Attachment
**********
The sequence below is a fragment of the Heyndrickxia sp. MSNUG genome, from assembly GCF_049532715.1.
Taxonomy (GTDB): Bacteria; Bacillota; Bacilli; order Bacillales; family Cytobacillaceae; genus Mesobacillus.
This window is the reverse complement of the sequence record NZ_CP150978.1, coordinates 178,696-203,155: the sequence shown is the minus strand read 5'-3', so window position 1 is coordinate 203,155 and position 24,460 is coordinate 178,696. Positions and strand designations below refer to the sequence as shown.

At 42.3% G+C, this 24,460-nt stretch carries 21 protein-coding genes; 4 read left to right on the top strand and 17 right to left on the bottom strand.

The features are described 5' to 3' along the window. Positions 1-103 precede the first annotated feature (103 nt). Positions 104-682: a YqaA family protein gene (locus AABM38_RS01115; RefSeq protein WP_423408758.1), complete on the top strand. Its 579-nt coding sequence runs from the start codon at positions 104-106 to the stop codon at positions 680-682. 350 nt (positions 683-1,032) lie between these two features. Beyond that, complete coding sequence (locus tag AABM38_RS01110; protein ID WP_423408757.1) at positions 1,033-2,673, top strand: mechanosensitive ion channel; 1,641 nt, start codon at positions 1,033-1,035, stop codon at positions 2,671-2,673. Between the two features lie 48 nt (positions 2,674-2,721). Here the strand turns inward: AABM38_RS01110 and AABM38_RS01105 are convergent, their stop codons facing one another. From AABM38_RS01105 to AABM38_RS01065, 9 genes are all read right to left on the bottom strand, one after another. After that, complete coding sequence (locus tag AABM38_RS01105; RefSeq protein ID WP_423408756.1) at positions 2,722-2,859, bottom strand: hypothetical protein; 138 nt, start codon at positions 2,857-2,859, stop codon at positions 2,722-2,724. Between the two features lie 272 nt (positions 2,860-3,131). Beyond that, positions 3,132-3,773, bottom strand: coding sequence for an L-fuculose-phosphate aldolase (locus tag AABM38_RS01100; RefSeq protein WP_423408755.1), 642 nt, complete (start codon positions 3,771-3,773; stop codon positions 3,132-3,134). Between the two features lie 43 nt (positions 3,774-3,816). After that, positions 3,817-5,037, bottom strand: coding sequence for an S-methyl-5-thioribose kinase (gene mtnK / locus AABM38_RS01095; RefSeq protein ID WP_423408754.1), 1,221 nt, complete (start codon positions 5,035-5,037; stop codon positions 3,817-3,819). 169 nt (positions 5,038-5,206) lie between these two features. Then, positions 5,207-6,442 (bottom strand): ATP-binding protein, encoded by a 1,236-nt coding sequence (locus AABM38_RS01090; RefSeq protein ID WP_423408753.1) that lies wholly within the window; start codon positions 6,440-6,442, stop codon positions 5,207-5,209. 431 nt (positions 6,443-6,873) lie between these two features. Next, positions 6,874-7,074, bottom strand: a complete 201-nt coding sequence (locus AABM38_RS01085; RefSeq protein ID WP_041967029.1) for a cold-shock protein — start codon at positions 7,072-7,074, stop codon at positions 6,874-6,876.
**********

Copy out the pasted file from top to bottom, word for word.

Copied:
The sequence below is a fragment of the Heyndrickxia sp. MSNUG genome, from assembly GCF_049532715.1.
Taxonomy (GTDB): Bacteria; Bacillota; Bacilli; order Bacillales; family Cytobacillaceae; genus Mesobacillus.
This window is the reverse complement of the sequence record NZ_CP150978.1, coordinates 178,696-203,155: the sequence shown is the minus strand read 5'-3', so window position 1 is coordinate 203,155 and position 24,460 is coordinate 178,696. Positions and strand designations below refer to the sequence as shown.

At 42.3% G+C, this 24,460-nt stretch carries 21 protein-coding genes; 4 read left to right on the top strand and 17 right to left on the bottom strand.

The features are described 5' to 3' along the window. Positions 1-103 precede the first annotated feature (103 nt). Positions 104-682: a YqaA family protein gene (locus AABM38_RS01115; RefSeq protein WP_423408758.1), complete on the top strand. Its 579-nt coding sequence runs from the start codon at positions 104-106 to the stop codon at positions 680-682. 350 nt (positions 683-1,032) lie between these two features. Beyond that, complete coding sequence (locus tag AABM38_RS01110; protein ID WP_423408757.1) at positions 1,033-2,673, top strand: mechanosensitive ion channel; 1,641 nt, start codon at positions 1,033-1,035, stop codon at positions 2,671-2,673. Between the two features lie 48 nt (positions 2,674-2,721). Here the strand turns inward: AABM38_RS01110 and AABM38_RS01105 are convergent, their stop codons facing one another. From AABM38_RS01105 to AABM38_RS01065, 9 genes are all read right to left on the bottom strand, one after another. After that, complete coding sequence (locus tag AABM38_RS01105; RefSeq protein ID WP_423408756.1) at positions 2,722-2,859, bottom strand: hypothetical protein; 138 nt, start codon at positions 2,857-2,859, stop codon at positions 2,722-2,724. Between the two features lie 272 nt (positions 2,860-3,131). Beyond that, positions 3,132-3,773, bottom strand: coding sequence for an L-fuculose-phosphate aldolase (locus tag AABM38_RS01100; RefSeq protein WP_423408755.1), 642 nt, complete (start codon positions 3,771-3,773; stop codon positions 3,132-3,134). Between the two features lie 43 nt (positions 3,774-3,816). After that, positions 3,817-5,037, bottom strand: coding sequence for an S-methyl-5-thioribose kinase (gene mtnK / locus AABM38_RS01095; RefSeq protein ID WP_423408754.1), 1,221 nt, complete (start codon positions 5,035-5,037; stop codon positions 3,817-3,819). 169 nt (positions 5,038-5,206) lie between these two features. Then, positions 5,207-6,442 (bottom strand): ATP-binding protein, encoded by a 1,236-nt coding sequence (locus AABM38_RS01090; RefSeq protein ID WP_423408753.1) that lies wholly within the window; start codon positions 6,440-6,442, stop codon positions 5,207-5,209. 431 nt (positions 6,443-6,873) lie between these two features. Next, positions 6,874-7,074, bottom strand: a complete 201-nt coding sequence (locus AABM38_RS01085; RefSeq protein ID WP_041967029.1) for a cold-shock protein — start codon at positions 7,072-7,074, stop codon at positions 6,874-6,876.